Researchers successfully grow mini human livers from stem cells for first time

WHY THIS MATTERS IN BRIEF

People who are in need of organ transplants often have to wait for someone else to pass away, this latest breakthrough would mean breaking that cycle.

 

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Have you ever wanted to grow a heart in a jar? Well, we accomplished that a little while ago. Or a brain in a jar? Well, you’re in luck there too. But what about growing a liver in a jar? Okay, probably not but if you wanted to then now you’re in luck and you can and while growing a liver in a jar might not be top of your wish list it’s a breakthrough that could change organ donation and people’s lives forever.

 

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This week scientists announced they’ve successfully transplanted functional miniature livers into rats after growing the bioengineered organs in the lab from nothing more than reprogrammed human skin cells.

The experiment, which gave the animals working livers could lay the groundwork for future treatments to address terminal liver failure – a disease that claims the lives of over 40,000 people in the US every year.

While there’s still a lot of work to be done before the technique can directly aid human patients, the researchers say their proof of concept may help underpin a future alternative to liver transplants, which are often incredibly expensive procedures to perform, in addition to being strictly limited by donor supply.

Another positive outcome would be using the approach to temporarily augment failing liver function in patients, lengthening people’s lives while they’re on the waiting list for these vital organs: a situation facing about 14,000 Americans at any given moment, most of whom won’t ever receive a transplant.

 

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“The long-term goal is to create organs that can replace organ donation, but in the near future, I see this as a bridge to transplant,” explains pathologist Alejandro Soto-Gutiérrez from the University of Pittsburgh. “For instance, in acute liver failure, you might just need hepatic boost for a while instead of a whole new liver.”

To grow their mini livers, the researchers took human skin cells donated by volunteers and reverted them to a stem cell state, known as induced pluripotent stem cells, from which other kinds of cell types can be derived.

 

The new mini liver close up

 

The researchers then induced differentiation in the cells with the aid of hormones and other chemicals, prompting them to become liver cells, which were cultured in the lab.

While it ordinarily takes two years for a human’s liver to mature from the moment of their birth, the researchers were able to grow their miniature analogues in only a matter of weeks, seeding the grown cells on a rat liver scaffold that had been stripped of its rat cells.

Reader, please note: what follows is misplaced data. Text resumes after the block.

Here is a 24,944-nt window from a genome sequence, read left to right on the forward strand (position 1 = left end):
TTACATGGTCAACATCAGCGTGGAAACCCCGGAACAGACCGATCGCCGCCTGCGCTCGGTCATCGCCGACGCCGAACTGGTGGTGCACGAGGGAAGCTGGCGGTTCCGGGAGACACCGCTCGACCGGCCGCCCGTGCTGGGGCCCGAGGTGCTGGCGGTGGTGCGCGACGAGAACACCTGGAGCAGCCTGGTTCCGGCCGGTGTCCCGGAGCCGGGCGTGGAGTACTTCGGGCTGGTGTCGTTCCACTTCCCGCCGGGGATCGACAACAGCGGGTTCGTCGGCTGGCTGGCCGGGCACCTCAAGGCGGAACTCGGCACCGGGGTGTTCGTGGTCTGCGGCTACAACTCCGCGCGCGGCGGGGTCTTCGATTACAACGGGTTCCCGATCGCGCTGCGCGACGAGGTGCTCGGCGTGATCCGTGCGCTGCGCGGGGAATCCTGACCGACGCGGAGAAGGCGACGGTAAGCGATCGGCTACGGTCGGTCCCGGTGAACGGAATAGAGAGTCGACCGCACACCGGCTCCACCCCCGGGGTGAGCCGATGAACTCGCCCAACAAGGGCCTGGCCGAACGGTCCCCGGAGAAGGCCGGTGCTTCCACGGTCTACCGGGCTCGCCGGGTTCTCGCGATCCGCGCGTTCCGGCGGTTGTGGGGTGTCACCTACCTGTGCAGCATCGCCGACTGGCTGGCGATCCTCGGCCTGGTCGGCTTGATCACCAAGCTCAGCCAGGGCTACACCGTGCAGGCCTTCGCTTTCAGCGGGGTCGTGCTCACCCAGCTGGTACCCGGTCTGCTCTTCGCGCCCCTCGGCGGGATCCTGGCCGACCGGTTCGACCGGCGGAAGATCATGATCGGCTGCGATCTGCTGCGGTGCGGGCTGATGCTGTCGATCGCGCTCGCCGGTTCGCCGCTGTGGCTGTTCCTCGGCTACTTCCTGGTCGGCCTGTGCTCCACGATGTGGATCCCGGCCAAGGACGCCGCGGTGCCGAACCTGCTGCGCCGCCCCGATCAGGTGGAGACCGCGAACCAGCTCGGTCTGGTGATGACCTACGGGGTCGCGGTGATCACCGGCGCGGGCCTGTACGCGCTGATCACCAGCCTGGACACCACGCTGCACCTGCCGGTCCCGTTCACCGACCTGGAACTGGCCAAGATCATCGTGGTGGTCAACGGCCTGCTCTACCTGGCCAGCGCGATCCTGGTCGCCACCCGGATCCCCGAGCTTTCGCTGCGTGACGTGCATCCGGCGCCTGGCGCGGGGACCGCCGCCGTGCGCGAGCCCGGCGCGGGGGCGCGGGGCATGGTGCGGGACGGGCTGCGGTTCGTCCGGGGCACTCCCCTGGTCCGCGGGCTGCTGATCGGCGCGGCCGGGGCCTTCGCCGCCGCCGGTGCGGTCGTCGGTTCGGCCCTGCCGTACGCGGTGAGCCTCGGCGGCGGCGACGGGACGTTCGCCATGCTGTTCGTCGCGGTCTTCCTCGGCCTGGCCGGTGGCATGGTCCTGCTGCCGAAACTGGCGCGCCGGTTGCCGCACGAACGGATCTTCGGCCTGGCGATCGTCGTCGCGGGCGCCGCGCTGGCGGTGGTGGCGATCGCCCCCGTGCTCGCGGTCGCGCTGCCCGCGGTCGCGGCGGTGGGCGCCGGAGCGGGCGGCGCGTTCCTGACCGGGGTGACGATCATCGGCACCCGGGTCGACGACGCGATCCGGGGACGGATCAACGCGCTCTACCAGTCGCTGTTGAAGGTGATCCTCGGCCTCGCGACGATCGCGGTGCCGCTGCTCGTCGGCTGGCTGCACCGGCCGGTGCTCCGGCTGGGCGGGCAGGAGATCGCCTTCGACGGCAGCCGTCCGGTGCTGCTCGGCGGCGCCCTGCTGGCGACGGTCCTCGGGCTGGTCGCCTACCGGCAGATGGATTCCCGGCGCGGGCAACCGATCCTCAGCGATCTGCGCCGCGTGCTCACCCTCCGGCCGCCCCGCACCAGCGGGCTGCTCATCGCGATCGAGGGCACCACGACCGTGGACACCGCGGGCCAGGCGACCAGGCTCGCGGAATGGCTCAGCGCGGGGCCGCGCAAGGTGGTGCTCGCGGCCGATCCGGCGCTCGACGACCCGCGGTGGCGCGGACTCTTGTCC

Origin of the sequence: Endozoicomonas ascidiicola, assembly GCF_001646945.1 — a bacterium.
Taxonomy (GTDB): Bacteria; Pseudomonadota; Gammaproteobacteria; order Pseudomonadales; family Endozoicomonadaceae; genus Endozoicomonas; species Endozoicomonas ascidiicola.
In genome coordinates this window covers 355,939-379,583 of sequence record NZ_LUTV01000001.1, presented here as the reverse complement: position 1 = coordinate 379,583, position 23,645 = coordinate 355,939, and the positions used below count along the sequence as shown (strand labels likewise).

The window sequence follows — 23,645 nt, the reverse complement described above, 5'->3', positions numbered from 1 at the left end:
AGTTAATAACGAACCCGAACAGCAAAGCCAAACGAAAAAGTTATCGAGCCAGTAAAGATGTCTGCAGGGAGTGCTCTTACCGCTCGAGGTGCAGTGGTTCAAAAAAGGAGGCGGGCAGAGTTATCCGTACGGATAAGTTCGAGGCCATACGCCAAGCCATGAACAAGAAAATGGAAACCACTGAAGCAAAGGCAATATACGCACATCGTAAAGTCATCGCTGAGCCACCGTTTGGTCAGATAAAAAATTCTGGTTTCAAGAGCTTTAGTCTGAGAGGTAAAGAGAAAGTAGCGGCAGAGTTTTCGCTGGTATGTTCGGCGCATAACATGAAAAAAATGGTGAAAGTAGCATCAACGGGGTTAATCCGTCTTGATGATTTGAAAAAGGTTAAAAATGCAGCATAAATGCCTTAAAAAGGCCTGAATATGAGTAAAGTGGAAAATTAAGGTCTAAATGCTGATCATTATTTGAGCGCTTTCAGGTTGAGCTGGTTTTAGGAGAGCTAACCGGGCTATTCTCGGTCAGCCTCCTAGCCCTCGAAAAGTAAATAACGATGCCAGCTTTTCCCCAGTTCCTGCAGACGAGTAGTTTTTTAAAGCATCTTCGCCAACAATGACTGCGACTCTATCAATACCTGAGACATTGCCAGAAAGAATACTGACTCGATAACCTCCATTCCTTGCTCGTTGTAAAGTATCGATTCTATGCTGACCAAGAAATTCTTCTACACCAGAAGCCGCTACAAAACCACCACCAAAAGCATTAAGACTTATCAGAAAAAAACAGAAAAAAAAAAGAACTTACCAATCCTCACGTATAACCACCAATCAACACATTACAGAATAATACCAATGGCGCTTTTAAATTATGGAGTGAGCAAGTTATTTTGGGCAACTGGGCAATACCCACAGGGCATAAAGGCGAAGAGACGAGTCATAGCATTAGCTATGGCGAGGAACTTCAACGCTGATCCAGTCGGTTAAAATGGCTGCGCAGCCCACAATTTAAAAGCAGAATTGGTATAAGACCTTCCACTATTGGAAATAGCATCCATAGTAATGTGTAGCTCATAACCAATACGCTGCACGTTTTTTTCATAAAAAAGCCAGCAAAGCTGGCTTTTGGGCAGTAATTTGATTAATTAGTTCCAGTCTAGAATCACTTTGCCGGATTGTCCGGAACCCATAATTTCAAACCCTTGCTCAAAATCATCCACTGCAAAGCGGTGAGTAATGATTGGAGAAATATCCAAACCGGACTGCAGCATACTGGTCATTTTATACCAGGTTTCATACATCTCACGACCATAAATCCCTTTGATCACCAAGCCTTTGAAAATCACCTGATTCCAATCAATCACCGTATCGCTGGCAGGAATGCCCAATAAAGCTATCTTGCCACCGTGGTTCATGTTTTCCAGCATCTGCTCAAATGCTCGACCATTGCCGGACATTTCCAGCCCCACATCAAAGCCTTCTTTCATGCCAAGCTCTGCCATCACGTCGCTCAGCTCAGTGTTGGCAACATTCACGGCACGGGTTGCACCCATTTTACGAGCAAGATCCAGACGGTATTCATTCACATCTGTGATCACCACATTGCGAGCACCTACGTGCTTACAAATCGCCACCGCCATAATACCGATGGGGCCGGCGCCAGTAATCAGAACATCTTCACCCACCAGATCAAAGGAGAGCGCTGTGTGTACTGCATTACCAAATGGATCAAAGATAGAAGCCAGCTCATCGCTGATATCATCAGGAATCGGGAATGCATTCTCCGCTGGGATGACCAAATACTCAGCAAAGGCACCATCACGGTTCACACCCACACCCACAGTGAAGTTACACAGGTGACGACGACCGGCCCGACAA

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While previous experimental liver graft research has incorporated rodent cells onto the scaffold, here the researchers used the human stem cells to populate the liver’s functional tissue, along with its vascular system and bile duct network.

When transplanted into five rats, the mini livers appeared to be functional. After four days – at which point the animals were sacrificed and dissected – tests revealed that the bioengineered livers secreted bile acids and urea; human liver proteins in the animals’ blood were another sign that the organs were working.

Not that the transplants functioned perfectly. Evidence of poor blood flow into the graft, in addition to thrombosis and ischemia, reveals there are still serious difficulties in properly connecting grafts like these to an animal’s vascular network.

Nonetheless, it’s still a remarkable achievement. For a short time, five rats lived their lives with miniature human livers, which isn’t something that’s ever been demonstrated before, and it could bring us closer to employing the same techniques for the benefit of human patients one day.

 

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That day might be a long time away, perhaps a decade off, the researchers suggest, although it depends on a huge range of future experiments succeeding, including demonstrating that these kinds of engineered transplants are safe for humans, which remains to be seen.

In the meantime, methods like this – including work pioneered by the same laboratory last year – could enable the use of such mini organs to study simulated diseases and test different treatment options.

“I believe it’s a very important step because we know it can be done,” explained Soto-Gutiérrez. “You can make a whole organ that can be functional from one cell of the skin.”

The findings are reported in Cell Reports.

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